The $625 million in weapons and equipment, provided from U.S. military stockpiles under presidential drawdown authority, comes amid battlefield wins for Ukrainian forces. The U.S. Department of Defense also is contracting with industry for the supplies.
“The capabilities in this package are tailored to meet Ukraine’s immediate needs,” Laura Cooper, deputy assistant secretary of defense for Russia, Ukraine and Eurasia, said at a Pentagon press conference. “This package will provide the Ukrainian armed forces with additional capabilities and munitions that it needs to maintain momentum in the east, and in the south, including additional artillery and precision fires.”
Ukrainian forces who recently retook Lyman achieved a “significant operational accomplishment,” Cooper said, adding that Ukrainian forces are making progress in the Kharkiv and southern Kherson regions.
“The Ukrainian counter offensive and Kherson has made significant advances over the last 24 hours, and Ukrainian forces continue to liberate villages as they press forward,” Cooper said.
The latest announcement includes Lockheed Martin-made HIMARS and associated ammunition, which Ukraine has used to successfully target Russian supplies and command nodes, along with 200 MaxxPro Mine Resistant Ambush Protected (MRAP) vehicles, Claymore anti-personnel mines and 155mm and 105mm Howitzers.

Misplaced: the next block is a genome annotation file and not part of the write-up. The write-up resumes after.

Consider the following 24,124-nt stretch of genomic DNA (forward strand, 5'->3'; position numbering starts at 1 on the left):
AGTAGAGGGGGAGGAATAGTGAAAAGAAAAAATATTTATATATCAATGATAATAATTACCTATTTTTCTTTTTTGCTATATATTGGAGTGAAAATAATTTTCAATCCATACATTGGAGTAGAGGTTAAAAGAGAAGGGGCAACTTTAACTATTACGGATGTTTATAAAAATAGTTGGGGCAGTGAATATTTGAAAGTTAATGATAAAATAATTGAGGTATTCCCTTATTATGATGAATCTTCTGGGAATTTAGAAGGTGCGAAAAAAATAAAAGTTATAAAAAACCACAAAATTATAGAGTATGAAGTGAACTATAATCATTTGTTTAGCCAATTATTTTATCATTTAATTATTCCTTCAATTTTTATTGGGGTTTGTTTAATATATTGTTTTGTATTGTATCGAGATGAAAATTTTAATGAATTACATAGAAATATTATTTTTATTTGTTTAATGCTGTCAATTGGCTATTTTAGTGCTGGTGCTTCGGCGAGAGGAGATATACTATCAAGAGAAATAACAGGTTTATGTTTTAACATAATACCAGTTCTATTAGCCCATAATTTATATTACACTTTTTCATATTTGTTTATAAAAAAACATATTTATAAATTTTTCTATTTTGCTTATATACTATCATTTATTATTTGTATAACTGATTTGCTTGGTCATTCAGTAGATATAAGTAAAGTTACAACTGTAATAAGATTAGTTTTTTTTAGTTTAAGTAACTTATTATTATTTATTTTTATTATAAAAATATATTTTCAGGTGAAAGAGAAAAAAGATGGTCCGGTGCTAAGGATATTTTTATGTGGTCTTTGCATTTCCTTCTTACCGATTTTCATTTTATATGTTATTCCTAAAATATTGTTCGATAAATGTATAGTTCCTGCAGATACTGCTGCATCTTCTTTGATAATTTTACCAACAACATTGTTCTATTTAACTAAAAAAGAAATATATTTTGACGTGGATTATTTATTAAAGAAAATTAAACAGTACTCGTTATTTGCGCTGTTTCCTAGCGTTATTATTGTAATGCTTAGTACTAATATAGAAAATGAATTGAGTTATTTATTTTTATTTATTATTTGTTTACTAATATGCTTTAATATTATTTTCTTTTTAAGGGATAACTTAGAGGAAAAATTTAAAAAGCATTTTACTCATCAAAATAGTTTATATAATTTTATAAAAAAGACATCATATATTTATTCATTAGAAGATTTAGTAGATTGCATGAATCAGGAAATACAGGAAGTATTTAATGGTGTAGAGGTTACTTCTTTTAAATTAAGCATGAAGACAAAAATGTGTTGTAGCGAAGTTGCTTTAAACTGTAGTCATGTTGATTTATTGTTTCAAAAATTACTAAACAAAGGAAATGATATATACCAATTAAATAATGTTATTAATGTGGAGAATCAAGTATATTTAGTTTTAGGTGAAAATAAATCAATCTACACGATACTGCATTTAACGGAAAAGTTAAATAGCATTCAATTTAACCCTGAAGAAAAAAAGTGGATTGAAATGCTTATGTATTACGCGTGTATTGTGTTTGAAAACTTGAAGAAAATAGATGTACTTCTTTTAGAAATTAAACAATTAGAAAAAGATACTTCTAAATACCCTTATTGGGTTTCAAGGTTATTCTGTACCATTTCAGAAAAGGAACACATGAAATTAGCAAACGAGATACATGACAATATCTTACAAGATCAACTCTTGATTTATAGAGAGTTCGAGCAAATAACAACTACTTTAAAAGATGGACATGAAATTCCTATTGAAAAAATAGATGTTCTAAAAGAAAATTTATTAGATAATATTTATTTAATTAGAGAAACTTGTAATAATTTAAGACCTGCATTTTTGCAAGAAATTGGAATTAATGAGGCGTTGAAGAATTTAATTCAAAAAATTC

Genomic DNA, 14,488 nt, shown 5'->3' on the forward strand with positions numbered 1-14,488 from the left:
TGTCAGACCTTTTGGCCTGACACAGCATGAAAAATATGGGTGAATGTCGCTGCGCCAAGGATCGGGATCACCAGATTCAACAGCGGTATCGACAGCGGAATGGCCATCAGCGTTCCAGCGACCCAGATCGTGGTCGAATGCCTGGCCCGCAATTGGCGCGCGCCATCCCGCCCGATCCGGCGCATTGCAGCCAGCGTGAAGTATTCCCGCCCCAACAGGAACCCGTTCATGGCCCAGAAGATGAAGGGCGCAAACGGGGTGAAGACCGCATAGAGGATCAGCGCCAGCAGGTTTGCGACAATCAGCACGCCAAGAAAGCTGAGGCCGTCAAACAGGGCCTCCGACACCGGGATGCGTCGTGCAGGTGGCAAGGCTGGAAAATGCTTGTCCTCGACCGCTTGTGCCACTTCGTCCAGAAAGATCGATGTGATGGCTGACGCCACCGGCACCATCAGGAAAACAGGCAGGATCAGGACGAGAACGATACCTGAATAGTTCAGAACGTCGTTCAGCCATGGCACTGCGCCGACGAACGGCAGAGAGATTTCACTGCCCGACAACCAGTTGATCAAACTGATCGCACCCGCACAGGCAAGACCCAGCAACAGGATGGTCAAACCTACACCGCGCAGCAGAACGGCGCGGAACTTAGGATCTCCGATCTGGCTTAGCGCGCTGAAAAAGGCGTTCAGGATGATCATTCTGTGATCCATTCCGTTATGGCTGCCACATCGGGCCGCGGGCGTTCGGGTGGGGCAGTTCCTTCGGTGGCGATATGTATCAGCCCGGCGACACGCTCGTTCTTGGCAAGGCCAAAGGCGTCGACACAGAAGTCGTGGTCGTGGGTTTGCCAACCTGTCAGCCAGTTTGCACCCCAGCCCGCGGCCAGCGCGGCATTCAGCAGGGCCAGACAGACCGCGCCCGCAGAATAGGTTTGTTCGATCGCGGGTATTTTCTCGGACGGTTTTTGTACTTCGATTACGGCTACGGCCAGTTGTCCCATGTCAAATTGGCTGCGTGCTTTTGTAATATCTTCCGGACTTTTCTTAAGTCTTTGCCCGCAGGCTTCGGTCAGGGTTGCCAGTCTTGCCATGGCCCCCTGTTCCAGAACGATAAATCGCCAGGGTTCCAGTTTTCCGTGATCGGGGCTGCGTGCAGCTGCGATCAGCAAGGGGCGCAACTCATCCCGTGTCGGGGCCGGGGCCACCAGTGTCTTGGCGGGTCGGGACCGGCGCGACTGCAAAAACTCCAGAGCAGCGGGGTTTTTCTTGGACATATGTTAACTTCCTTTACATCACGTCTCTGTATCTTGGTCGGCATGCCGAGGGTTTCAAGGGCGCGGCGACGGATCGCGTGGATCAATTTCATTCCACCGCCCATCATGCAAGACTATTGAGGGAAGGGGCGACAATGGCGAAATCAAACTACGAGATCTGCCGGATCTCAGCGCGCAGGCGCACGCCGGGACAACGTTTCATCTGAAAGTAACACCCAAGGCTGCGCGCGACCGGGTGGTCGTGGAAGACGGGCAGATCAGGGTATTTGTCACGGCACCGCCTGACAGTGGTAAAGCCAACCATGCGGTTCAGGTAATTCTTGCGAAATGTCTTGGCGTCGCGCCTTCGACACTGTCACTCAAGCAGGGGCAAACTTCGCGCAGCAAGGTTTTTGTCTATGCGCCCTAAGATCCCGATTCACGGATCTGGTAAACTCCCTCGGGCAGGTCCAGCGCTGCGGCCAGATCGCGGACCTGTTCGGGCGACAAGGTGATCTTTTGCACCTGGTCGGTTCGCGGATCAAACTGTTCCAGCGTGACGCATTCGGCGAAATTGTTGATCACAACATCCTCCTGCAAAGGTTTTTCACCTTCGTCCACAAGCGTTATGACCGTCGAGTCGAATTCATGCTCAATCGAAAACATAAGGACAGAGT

With the new aid, the U.S. has committed more than $17.5 billion in aid to Ukraine since the Biden administration began.
The latest drawdown includes 75,000 more 155mm rounds, 1,000 more Remote Anti-Armor Mine projectiles that dispense anti-tank mines and, 500 more satellite-guided M982 Excalibur rounds, Cooper said.
“Yes, when I refer to ‘500 precision guided 155mm artillery rounds,’ that was a reference to the Excalibur round,” Cooper said.
Pentagon officials had avoided publicly acknowledging it’s been sending Excalibur rounds, co-developed by Raytheon Missiles and Defense and BAE Systems Bofor, of Sweden. Bloomberg first reported that Pentagon plans to replenish Excaliburs sent to Ukraine were included in a public budget document.
The U.S. is also sending MRAPs as the ability to maneuver will be important to Ukraine’s ability to retake ground, and particularly during the coming winter months. MRAP light tactical vehicles were developed by the U.S. military to protect its troops from roadside bombs in Iraq and Afghanistan.
“The weather plays a big factor in any war, and here what we would anticipate is, as the as the weather changes, maneuver will be much more challenging,” Cooper said.
Joe Gould is the senior Pentagon reporter for Defense News, covering the intersection of national security policy, politics and the defense industry. He served previously as Congress reporter.